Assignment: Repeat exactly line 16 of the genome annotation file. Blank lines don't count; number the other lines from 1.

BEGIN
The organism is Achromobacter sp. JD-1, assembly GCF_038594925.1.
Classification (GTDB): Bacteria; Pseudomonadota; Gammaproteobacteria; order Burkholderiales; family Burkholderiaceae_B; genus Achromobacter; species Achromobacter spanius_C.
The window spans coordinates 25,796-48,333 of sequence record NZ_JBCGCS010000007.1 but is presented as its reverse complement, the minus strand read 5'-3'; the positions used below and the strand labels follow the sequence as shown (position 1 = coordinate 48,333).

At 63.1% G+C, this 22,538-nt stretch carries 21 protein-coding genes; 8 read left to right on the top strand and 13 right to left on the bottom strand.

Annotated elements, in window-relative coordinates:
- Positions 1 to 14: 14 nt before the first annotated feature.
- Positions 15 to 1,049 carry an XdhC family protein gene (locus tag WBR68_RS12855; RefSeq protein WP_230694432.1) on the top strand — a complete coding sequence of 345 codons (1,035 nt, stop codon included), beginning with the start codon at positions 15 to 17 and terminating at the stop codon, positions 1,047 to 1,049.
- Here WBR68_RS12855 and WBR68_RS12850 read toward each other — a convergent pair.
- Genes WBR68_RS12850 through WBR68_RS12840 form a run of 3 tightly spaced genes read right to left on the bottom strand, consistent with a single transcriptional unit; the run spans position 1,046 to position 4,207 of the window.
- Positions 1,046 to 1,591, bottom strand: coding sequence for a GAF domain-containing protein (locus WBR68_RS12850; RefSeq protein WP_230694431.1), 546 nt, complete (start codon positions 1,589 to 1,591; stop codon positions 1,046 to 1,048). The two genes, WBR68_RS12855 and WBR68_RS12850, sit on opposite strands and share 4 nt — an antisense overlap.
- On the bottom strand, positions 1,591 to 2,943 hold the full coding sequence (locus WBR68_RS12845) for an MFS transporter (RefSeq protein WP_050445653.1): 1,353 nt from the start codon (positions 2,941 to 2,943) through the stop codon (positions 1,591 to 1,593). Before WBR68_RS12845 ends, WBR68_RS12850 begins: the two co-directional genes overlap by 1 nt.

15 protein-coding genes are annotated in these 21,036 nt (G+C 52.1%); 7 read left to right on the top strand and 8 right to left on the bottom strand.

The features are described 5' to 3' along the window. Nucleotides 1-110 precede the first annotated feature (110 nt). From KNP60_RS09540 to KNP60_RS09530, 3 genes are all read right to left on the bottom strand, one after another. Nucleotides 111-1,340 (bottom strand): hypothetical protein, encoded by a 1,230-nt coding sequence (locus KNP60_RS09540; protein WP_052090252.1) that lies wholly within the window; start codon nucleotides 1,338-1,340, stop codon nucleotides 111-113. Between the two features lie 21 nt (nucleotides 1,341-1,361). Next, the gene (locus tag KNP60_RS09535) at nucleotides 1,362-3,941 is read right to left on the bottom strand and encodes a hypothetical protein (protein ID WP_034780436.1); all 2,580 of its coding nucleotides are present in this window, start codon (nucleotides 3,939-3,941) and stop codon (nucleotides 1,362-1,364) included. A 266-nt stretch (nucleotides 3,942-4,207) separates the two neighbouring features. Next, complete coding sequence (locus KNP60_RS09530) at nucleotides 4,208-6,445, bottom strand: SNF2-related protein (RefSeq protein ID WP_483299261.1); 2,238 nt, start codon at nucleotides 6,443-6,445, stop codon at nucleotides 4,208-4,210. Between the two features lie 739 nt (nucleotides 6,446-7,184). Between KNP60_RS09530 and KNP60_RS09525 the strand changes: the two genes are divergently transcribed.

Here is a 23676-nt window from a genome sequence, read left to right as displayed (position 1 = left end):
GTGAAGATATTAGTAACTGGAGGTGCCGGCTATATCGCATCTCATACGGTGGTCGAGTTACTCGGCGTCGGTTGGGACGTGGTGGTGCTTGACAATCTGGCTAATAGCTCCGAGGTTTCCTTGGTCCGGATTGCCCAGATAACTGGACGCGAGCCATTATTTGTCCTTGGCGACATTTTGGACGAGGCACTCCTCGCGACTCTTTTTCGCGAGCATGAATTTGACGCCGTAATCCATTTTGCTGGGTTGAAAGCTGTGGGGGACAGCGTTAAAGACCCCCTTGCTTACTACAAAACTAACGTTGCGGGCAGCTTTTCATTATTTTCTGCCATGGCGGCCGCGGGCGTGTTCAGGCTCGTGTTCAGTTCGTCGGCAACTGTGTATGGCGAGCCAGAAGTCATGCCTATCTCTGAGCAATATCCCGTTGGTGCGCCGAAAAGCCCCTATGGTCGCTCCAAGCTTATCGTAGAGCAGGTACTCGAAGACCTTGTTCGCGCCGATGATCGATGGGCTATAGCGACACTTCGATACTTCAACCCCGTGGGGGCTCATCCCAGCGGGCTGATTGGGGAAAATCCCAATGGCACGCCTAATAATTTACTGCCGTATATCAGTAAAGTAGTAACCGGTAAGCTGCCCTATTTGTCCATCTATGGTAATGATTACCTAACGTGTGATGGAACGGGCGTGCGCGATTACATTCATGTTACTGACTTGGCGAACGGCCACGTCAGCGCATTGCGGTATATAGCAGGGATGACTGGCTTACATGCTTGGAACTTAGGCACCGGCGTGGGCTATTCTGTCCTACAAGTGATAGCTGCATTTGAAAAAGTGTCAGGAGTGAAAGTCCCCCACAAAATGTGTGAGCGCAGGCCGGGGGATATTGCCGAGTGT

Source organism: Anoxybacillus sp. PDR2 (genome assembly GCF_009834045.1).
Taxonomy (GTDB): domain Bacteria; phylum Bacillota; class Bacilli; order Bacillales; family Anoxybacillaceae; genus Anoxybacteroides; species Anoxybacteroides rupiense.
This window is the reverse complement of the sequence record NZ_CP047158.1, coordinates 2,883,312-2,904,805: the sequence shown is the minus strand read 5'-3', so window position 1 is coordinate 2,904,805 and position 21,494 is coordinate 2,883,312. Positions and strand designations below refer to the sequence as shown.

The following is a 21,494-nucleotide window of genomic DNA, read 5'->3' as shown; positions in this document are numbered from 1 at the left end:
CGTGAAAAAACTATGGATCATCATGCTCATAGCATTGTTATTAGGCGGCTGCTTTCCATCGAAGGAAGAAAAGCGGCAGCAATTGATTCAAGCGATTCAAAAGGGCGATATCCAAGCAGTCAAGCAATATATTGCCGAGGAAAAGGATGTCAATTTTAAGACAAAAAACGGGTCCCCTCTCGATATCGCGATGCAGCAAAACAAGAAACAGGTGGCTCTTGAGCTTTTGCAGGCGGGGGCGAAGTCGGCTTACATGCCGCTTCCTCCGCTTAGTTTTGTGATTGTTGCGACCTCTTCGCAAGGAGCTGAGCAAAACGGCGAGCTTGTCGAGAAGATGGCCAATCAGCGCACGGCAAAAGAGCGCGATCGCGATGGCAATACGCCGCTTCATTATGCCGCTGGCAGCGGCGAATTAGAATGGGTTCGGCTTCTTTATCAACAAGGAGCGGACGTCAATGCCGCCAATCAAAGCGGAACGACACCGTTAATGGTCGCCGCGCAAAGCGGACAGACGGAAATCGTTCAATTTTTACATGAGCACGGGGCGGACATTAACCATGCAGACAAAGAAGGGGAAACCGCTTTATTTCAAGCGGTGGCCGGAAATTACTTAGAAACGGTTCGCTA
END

Source organism: Anoxybacillus sp. PDR2 (genome assembly GCF_009834045.1).